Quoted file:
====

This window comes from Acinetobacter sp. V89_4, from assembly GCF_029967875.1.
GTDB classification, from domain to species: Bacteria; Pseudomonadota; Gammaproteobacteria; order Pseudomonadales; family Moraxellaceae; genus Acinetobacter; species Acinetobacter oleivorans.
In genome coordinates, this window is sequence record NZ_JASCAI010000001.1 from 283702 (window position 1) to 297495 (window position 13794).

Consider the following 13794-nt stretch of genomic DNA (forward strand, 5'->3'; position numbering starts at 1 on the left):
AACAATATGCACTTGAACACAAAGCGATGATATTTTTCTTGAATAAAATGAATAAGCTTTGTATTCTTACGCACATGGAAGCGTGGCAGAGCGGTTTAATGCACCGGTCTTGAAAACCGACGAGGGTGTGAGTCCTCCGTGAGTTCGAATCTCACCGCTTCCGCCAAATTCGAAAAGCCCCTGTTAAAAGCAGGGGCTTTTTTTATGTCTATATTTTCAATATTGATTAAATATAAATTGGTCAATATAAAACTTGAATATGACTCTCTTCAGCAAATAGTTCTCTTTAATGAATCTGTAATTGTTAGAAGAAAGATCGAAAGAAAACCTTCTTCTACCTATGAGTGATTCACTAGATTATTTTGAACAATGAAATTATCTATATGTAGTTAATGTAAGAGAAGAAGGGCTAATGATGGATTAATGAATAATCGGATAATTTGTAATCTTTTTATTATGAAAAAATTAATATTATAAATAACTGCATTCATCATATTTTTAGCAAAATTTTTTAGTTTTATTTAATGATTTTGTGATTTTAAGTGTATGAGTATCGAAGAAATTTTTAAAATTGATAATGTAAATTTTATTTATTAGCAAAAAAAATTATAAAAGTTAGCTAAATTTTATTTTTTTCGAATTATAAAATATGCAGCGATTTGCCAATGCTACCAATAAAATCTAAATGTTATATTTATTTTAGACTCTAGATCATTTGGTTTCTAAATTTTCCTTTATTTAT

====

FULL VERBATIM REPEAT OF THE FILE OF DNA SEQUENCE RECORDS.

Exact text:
This window comes from Acinetobacter sp. V89_4, from assembly GCF_029967875.1.
GTDB classification, from domain to species: Bacteria; Pseudomonadota; Gammaproteobacteria; order Pseudomonadales; family Moraxellaceae; genus Acinetobacter; species Acinetobacter oleivorans.
In genome coordinates, this window is sequence record NZ_JASCAI010000001.1 from 283702 (window position 1) to 297495 (window position 13794).

Consider the following 13794-nt stretch of genomic DNA (forward strand, 5'->3'; position numbering starts at 1 on the left):
AACAATATGCACTTGAACACAAAGCGATGATATTTTTCTTGAATAAAATGAATAAGCTTTGTATTCTTACGCACATGGAAGCGTGGCAGAGCGGTTTAATGCACCGGTCTTGAAAACCGACGAGGGTGTGAGTCCTCCGTGAGTTCGAATCTCACCGCTTCCGCCAAATTCGAAAAGCCCCTGTTAAAAGCAGGGGCTTTTTTTATGTCTATATTTTCAATATTGATTAAATATAAATTGGTCAATATAAAACTTGAATATGACTCTCTTCAGCAAATAGTTCTCTTTAATGAATCTGTAATTGTTAGAAGAAAGATCGAAAGAAAACCTTCTTCTACCTATGAGTGATTCACTAGATTATTTTGAACAATGAAATTATCTATATGTAGTTAATGTAAGAGAAGAAGGGCTAATGATGGATTAATGAATAATCGGATAATTTGTAATCTTTTTATTATGAAAAAATTAATATTATAAATAACTGCATTCATCATATTTTTAGCAAAATTTTTTAGTTTTATTTAATGATTTTGTGATTTTAAGTGTATGAGTATCGAAGAAATTTTTAAAATTGATAATGTAAATTTTATTTATTAGCAAAAAAAATTATAAAAGTTAGCTAAATTTTATTTTTTTCGAATTATAAAATATGCAGCGATTTGCCAATGCTACCAATAAAATCTAAATGTTATATTTATTTTAGACTCTAGATCATTTGGTTTCTAAATTTTCCTTTATTTAT